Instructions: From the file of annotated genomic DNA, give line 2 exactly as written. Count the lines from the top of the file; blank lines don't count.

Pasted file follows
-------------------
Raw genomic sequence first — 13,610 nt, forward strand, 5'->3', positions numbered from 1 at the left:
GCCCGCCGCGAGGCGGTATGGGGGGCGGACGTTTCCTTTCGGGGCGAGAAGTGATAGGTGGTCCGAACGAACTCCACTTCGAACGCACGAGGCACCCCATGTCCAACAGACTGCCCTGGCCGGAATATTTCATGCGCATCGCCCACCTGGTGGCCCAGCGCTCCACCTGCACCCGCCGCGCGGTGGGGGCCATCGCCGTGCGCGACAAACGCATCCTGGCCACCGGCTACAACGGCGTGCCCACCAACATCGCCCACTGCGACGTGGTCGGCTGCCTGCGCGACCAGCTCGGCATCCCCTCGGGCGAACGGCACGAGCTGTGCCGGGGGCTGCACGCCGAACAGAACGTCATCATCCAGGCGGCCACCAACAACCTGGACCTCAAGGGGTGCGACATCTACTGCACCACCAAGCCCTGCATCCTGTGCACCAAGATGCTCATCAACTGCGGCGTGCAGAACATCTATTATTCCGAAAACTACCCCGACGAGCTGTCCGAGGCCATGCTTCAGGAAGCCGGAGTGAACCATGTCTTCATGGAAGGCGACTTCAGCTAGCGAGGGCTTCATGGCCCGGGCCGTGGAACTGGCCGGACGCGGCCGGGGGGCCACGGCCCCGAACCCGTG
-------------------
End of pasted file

GCCCGCCGCGAGGCGGTATGGGGGGCGGACGTTTCCTTTCGGGGCGAGAAGTGATAGGTGGTCCGAACGAACTCCACTTCGAACGCACGAGGCACCCCATGTCCAACAGACTGCCCTGGCCGGAATATTTCATGCGCATCGCCCACCTGGTGGCCCAGCGCTCCACCTGCACCCGCCGCGCGGTGGGGGCCATCGCCGTGCGCGACAAACGCATCCTGGCCACCGGCTACAACGGCGTGCCCACCAACATCGCCCACTGCGACGTGGTCGGCTGCCTGCGCGACCAGCTCGGCATCCCCTCGGGCGAACGGCACGAGCTGTGCCGGGGGCTGCACGCCGAACAGAACGTCATCATCCAGGCGGCCACCAACAACCTGGACCTCAAGGGGTGCGACATCTACTGCACCACCAAGCCCTGCATCCTGTGCACCAAGATGCTCATCAACTGCGGCGTGCAGAACATCTATTATTCCGAAAACTACCCCGACGAGCTGTCCGAGGCCATGCTTCAGGAAGCCGGAGTGAACCATGTCTTCATGGAAGGCGACTTCAGCTAGCGAGGGCTTCATGGCCCGGGCCGTGGAACTGGCCGGACGCGGCCGGGGGGCCACGGCCCCGAACCCGTG